I did a brief stint at the Defense Intelligence Agency and realized that the government was not for me, returned to finish up my degree and found Flash. I was one of the few designer developers in the early days of the internet and this helped me start my first agency with some college friends.
I went on to work at various agencies through my 20's, learning what worked and what didn't, and in 2007 founded Welikesmall, which was eventually acquired in 2019 by Thinkingbox.
We just wrapped the Heist’s latest animation It Was There All Along and it gives a fun look at how we create, concept, and challenge ourselves.
Take us through the process of building and launching the first version of your product.
Welikesmall was completely bootstrapped from day one, we started it in my basement just before my first child was born. It was my longtime college friend James O'Brien running sales from Connecticut, Paul Solomon a former coworker and the smartest developer I knew, and me running creative.
We had the belief that truly great work could only come from small shops, and that we could be more nimble and collaborative than our big agency, madison avenue brethren, and our hypothesis worked very quickly.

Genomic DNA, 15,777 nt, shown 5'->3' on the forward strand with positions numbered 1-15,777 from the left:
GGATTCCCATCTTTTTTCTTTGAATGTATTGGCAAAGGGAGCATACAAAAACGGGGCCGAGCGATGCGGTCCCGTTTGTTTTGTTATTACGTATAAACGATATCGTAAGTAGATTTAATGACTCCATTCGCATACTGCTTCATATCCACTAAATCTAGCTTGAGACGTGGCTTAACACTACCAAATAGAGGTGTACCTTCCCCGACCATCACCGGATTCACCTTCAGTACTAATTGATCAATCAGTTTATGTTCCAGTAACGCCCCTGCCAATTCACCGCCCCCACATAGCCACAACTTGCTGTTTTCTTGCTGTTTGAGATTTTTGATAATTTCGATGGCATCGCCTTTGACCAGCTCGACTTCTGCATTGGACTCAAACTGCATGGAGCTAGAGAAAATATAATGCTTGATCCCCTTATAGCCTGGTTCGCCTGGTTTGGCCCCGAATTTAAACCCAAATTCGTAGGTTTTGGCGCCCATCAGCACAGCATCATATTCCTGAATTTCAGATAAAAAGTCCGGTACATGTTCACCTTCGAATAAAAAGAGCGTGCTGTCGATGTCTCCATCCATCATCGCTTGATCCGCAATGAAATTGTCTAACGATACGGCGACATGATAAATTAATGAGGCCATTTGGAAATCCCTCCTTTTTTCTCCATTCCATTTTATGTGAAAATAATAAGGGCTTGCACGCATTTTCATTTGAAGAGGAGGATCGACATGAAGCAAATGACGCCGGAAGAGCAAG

We found ourselves as the go-to shop for rich-media banners white-labeling the big agency dollars. There was a time when you couldn't visit CNN, New York Times, or the Wall Street Journal without seeing our work.
I believe there was a week where we did close to $100K in banner creative between 4 people, but we knew the ride was temporary. As we grew during the first three years we made a ton of mistakes from being too transparent about our finances to trusting people that did not have our best interests in mind, and actively worked to take what we had built.
We initially built our portfolio on sharing credit with much larger agencies for the Fortune 500 work we were taking on. But we knew that to evolve we had to take the step towards securing direct client work.
Fortunately, this was a natural progression having made a name for ourselves by taking design and technology risks, like:
- Building the first Matrix camera for the web
- Pioneering video Flash sites
- Creating an interactive 1:1 chat functionality at scale for the US Air Force.
We were seen as a leader in digital and interactive tech with a highly savvy design sense.